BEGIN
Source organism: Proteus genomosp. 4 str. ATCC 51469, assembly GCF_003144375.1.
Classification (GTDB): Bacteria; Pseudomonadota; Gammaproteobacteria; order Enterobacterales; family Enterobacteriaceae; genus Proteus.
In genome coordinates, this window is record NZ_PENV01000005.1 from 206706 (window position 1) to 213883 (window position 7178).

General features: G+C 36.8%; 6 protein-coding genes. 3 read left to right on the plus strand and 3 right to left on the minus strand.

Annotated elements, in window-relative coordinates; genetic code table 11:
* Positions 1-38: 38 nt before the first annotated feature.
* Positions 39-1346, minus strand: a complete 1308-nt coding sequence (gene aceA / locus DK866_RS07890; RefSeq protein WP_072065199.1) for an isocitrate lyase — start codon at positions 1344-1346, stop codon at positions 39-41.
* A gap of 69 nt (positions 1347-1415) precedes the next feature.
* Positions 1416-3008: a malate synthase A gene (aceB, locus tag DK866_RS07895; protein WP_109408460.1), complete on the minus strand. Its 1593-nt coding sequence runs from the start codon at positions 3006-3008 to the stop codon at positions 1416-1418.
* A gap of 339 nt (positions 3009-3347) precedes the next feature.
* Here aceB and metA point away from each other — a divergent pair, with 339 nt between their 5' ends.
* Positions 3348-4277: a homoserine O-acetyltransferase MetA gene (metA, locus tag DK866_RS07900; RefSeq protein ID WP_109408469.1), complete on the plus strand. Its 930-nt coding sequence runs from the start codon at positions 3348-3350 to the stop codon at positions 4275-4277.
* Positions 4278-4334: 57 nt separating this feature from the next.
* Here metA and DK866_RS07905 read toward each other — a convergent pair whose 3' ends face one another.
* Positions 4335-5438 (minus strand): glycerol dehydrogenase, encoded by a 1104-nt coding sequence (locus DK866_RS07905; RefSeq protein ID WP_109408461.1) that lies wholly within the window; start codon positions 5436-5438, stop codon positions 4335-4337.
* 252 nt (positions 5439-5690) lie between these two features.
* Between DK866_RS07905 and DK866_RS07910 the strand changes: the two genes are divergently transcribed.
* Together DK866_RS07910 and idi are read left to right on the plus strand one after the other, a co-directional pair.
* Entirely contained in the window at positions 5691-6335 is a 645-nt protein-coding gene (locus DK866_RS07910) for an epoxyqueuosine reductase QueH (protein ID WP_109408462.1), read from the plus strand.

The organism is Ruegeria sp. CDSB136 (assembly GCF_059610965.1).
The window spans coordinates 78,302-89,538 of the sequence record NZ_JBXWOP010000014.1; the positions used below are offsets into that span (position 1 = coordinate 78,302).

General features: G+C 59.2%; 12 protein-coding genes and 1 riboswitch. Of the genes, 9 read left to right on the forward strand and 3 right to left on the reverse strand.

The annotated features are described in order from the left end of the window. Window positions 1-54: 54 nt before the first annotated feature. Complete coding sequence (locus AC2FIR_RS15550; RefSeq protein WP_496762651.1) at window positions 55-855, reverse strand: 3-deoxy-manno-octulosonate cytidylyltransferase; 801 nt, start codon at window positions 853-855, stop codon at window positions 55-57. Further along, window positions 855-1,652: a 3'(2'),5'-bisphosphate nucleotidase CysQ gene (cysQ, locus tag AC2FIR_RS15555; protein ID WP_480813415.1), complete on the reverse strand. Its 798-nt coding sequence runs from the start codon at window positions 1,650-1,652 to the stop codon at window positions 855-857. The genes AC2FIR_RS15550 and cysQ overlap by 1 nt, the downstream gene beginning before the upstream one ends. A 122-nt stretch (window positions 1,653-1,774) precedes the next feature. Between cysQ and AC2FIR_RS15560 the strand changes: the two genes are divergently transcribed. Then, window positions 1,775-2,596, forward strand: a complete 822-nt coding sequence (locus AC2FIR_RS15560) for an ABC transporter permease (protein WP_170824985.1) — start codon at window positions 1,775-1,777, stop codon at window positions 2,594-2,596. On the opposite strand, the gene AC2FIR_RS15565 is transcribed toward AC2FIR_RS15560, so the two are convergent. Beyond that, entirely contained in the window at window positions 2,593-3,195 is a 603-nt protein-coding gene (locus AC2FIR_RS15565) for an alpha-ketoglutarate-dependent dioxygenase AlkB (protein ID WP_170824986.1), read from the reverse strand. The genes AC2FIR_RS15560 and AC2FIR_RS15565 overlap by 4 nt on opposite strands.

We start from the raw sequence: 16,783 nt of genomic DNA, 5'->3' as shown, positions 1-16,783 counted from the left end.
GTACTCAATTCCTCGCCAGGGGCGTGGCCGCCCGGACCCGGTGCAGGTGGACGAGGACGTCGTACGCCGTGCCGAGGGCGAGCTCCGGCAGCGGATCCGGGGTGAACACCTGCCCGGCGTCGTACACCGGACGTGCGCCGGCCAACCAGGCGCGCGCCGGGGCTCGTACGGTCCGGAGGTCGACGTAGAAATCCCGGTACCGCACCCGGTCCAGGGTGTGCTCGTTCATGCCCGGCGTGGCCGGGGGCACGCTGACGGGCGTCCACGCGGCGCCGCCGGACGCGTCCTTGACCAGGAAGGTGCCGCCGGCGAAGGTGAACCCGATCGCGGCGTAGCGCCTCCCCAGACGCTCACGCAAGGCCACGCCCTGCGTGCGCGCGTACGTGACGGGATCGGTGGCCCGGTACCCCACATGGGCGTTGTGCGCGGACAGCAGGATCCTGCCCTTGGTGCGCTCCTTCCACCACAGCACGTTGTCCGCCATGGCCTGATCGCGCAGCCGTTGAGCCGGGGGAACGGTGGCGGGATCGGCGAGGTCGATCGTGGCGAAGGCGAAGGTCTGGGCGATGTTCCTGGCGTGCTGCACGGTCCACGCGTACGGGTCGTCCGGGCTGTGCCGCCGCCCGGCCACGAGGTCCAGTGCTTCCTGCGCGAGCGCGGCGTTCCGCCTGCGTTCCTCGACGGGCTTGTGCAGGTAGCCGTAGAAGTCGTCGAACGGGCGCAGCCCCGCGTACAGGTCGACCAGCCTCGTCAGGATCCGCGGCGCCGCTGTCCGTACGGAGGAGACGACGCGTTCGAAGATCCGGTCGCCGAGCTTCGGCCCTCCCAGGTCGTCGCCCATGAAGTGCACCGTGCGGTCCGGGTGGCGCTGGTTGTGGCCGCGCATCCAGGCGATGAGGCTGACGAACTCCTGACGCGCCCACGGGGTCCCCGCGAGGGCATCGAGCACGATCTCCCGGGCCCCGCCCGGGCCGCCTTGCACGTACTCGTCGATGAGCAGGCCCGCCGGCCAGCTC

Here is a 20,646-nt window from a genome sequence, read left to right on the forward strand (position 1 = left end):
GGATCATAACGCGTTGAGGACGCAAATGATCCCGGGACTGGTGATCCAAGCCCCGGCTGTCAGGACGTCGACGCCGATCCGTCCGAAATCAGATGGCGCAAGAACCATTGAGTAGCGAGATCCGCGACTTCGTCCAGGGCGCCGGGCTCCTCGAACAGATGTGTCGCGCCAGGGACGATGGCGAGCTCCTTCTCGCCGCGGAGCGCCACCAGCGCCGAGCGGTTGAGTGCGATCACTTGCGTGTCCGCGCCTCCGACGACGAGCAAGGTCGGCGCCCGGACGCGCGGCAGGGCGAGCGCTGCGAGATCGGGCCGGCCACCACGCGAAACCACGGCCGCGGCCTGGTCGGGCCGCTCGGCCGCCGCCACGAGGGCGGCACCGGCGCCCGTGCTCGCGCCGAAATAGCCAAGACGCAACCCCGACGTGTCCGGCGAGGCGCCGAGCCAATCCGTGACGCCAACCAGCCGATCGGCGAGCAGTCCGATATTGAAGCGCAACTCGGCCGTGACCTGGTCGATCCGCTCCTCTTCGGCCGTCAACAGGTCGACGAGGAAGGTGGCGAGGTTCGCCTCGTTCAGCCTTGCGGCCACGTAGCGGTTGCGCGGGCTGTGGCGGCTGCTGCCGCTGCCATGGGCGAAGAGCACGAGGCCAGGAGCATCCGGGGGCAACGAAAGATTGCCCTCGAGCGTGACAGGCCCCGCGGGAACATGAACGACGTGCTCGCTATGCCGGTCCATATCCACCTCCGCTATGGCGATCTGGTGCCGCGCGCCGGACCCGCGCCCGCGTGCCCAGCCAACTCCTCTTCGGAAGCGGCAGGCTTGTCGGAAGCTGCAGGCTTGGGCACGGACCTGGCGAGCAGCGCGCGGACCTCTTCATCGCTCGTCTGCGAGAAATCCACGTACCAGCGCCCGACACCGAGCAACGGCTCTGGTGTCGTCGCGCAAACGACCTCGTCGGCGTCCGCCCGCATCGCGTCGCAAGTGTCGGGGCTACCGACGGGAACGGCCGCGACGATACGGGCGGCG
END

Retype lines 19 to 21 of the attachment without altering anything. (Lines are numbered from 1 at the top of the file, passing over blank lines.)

* Entirely contained in the window at positions 5691-6335 is a 645-nt protein-coding gene (locus DK866_RS07910) for an epoxyqueuosine reductase QueH (protein ID WP_109408462.1), read from the plus strand.

The organism is Ruegeria sp. CDSB136 (assembly GCF_059610965.1).
The window spans coordinates 78,302-89,538 of the sequence record NZ_JBXWOP010000014.1; the positions used below are offsets into that span (position 1 = coordinate 78,302).